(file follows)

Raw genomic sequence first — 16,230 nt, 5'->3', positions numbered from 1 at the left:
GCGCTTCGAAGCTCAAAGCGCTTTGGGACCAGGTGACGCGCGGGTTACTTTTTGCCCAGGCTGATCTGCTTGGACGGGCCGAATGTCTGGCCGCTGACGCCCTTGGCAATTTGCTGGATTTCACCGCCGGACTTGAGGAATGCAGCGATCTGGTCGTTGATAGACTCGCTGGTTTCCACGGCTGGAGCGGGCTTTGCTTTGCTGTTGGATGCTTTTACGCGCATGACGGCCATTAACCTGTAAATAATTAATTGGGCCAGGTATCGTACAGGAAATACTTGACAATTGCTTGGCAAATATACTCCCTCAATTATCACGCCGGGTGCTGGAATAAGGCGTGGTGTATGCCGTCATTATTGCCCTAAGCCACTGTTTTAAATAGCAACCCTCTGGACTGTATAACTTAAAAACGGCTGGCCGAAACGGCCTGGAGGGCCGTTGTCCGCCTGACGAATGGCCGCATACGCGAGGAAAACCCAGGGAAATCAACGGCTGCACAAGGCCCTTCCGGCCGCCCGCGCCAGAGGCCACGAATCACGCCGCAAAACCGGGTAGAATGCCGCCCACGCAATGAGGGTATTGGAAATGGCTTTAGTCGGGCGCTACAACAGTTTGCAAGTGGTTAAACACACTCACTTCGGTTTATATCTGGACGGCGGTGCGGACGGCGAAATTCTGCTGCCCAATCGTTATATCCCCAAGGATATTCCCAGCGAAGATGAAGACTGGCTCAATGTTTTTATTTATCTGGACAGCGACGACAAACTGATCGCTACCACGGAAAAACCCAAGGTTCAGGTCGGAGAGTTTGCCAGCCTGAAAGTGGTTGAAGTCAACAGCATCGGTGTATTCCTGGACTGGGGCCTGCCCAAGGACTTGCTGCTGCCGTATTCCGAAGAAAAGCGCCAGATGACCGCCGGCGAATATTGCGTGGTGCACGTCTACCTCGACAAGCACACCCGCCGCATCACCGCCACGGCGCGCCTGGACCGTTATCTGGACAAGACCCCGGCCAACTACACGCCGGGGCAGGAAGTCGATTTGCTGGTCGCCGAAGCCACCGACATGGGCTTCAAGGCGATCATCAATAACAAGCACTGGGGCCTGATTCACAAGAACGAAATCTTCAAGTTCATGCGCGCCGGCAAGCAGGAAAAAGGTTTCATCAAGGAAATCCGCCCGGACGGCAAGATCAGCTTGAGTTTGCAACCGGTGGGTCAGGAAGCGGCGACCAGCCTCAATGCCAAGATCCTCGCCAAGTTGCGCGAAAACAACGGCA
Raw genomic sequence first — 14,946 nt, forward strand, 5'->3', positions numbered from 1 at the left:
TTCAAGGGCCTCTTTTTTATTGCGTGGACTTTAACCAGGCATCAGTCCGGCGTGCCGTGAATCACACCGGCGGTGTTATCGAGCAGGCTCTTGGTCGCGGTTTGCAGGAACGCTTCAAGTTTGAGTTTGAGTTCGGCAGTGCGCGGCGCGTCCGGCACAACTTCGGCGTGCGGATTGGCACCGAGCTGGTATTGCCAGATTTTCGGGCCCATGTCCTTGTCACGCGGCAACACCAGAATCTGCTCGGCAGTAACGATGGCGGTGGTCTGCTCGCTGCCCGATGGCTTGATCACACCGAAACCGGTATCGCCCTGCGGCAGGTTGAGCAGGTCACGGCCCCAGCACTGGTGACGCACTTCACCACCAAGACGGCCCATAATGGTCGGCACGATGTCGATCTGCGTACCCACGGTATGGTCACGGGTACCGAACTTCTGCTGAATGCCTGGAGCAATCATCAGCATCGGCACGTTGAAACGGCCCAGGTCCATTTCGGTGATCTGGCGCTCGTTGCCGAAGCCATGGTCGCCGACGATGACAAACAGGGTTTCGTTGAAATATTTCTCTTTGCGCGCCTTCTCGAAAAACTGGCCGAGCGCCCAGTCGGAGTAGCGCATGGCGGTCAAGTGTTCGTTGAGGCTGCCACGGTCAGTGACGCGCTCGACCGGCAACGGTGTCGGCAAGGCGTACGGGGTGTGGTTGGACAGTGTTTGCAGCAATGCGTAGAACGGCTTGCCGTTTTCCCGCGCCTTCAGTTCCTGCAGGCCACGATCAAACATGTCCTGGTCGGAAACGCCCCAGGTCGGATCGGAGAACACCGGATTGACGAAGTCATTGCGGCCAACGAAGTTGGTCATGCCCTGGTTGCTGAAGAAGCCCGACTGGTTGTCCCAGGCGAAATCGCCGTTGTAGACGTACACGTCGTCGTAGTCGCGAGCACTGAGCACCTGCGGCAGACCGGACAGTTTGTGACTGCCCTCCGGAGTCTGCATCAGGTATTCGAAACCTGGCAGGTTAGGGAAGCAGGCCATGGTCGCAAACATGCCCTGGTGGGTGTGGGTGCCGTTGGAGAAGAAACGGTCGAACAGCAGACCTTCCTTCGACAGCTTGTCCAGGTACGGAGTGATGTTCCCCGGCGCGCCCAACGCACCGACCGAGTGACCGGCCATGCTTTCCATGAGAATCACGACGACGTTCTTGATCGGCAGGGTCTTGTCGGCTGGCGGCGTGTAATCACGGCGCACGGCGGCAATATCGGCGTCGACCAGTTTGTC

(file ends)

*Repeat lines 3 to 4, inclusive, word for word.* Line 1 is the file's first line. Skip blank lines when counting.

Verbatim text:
Raw genomic sequence first — 14,946 nt, forward strand, 5'->3', positions numbered from 1 at the left:
TTCAAGGGCCTCTTTTTTATTGCGTGGACTTTAACCAGGCATCAGTCCGGCGTGCCGTGAATCACACCGGCGGTGTTATCGAGCAGGCTCTTGGTCGCGGTTTGCAGGAACGCTTCAAGTTTGAGTTTGAGTTCGGCAGTGCGCGGCGCGTCCGGCACAACTTCGGCGTGCGGATTGGCACCGAGCTGGTATTGCCAGATTTTCGGGCCCATGTCCTTGTCACGCGGCAACACCAGAATCTGCTCGGCAGTAACGATGGCGGTGGTCTGCTCGCTGCCCGATGGCTTGATCACACCGAAACCGGTATCGCCCTGCGGCAGGTTGAGCAGGTCACGGCCCCAGCACTGGTGACGCACTTCACCACCAAGACGGCCCATAATGGTCGGCACGATGTCGATCTGCGTACCCACGGTATGGTCACGGGTACCGAACTTCTGCTGAATGCCTGGAGCAATCATCAGCATCGGCACGTTGAAACGGCCCAGGTCCATTTCGGTGATCTGGCGCTCGTTGCCGAAGCCATGGTCGCCGACGATGACAAACAGGGTTTCGTTGAAATATTTCTCTTTGCGCGCCTTCTCGAAAAACTGGCCGAGCGCCCAGTCGGAGTAGCGCATGGCGGTCAAGTGTTCGTTGAGGCTGCCACGGTCAGTGACGCGCTCGACCGGCAACGGTGTCGGCAAGGCGTACGGGGTGTGGTTGGACAGTGTTTGCAGCAATGCGTAGAACGGCTTGCCGTTTTCCCGCGCCTTCAGTTCCTGCAGGCCACGATCAAACATGTCCTGGTCGGAAACGCCCCAGGTCGGATCGGAGAACACCGGATTGACGAAGTCATTGCGGCCAACGAAGTTGGTCATGCCCTGGTTGCTGAAGAAGCCCGACTGGTTGTCCCAGGCGAAATCGCCGTTGTAGACGTACACGTCGTCGTAGTCGCGAGCACTGAGCACCTGCGGCAGACCGGACAGTTTGTGACTGCCCTCCGGAGTCTGCATCAGGTATTCGAAACCTGGCAGGTTAGGGAAGCAGGCCATGGTCGCAAACATGCCCTGGTGGGTGTGGGTGCCGTTGGAGAAGAAACGGTCGAACAGCAGACCTTCCTTCGACAGCTTGTCCAGGTACGGAGTGATGTTCCCCGGCGCGCCCAACGCACCGACCGAGTGACCGGCCATGCTTTCCATGAGAATCACGACGACGTTCTTGATCGGCAGGGTCTTGTCGGCTGGCGGCGTGTAATCACGGCGCACGGCGGCAATATCGGCGTCGACCAGTTTGTC